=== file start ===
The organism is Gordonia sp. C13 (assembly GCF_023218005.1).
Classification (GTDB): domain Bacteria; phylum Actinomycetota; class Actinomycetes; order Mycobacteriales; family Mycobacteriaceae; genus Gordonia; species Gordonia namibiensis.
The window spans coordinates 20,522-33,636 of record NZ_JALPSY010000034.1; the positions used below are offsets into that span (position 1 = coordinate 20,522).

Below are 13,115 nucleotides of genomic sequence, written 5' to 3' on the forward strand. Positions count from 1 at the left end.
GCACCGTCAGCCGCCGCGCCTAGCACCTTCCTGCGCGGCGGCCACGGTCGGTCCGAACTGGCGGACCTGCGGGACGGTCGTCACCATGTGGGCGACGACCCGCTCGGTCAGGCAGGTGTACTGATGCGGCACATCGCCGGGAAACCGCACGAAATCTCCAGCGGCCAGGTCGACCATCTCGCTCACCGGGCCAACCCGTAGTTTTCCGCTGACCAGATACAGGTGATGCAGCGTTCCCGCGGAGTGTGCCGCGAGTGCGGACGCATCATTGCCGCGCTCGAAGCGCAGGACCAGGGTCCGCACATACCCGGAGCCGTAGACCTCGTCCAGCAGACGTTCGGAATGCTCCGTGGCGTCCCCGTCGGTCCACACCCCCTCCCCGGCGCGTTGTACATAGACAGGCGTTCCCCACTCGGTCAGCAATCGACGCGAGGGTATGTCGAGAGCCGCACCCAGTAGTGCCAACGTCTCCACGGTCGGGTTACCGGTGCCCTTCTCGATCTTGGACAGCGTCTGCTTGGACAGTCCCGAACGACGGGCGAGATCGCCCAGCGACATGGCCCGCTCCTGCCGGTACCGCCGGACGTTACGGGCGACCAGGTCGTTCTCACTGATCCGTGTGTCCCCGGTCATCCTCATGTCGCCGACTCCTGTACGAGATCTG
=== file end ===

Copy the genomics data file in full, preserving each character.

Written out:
The organism is Gordonia sp. C13 (assembly GCF_023218005.1).
Classification (GTDB): domain Bacteria; phylum Actinomycetota; class Actinomycetes; order Mycobacteriales; family Mycobacteriaceae; genus Gordonia; species Gordonia namibiensis.
The window spans coordinates 20,522-33,636 of record NZ_JALPSY010000034.1; the positions used below are offsets into that span (position 1 = coordinate 20,522).

Below are 13,115 nucleotides of genomic sequence, written 5' to 3' on the forward strand. Positions count from 1 at the left end.
GCACCGTCAGCCGCCGCGCCTAGCACCTTCCTGCGCGGCGGCCACGGTCGGTCCGAACTGGCGGACCTGCGGGACGGTCGTCACCATGTGGGCGACGACCCGCTCGGTCAGGCAGGTGTACTGATGCGGCACATCGCCGGGAAACCGCACGAAATCTCCAGCGGCCAGGTCGACCATCTCGCTCACCGGGCCAACCCGTAGTTTTCCGCTGACCAGATACAGGTGATGCAGCGTTCCCGCGGAGTGTGCCGCGAGTGCGGACGCATCATTGCCGCGCTCGAAGCGCAGGACCAGGGTCCGCACATACCCGGAGCCGTAGACCTCGTCCAGCAGACGTTCGGAATGCTCCGTGGCGTCCCCGTCGGTCCACACCCCCTCCCCGGCGCGTTGTACATAGACAGGCGTTCCCCACTCGGTCAGCAATCGACGCGAGGGTATGTCGAGAGCCGCACCCAGTAGTGCCAACGTCTCCACGGTCGGGTTACCGGTGCCCTTCTCGATCTTGGACAGCGTCTGCTTGGACAGTCCCGAACGACGGGCGAGATCGCCCAGCGACATGGCCCGCTCCTGCCGGTACCGCCGGACGTTACGGGCGACCAGGTCGTTCTCACTGATCCGTGTGTCCCCGGTCATCCTCATGTCGCCGACTCCTGTACGAGATCTG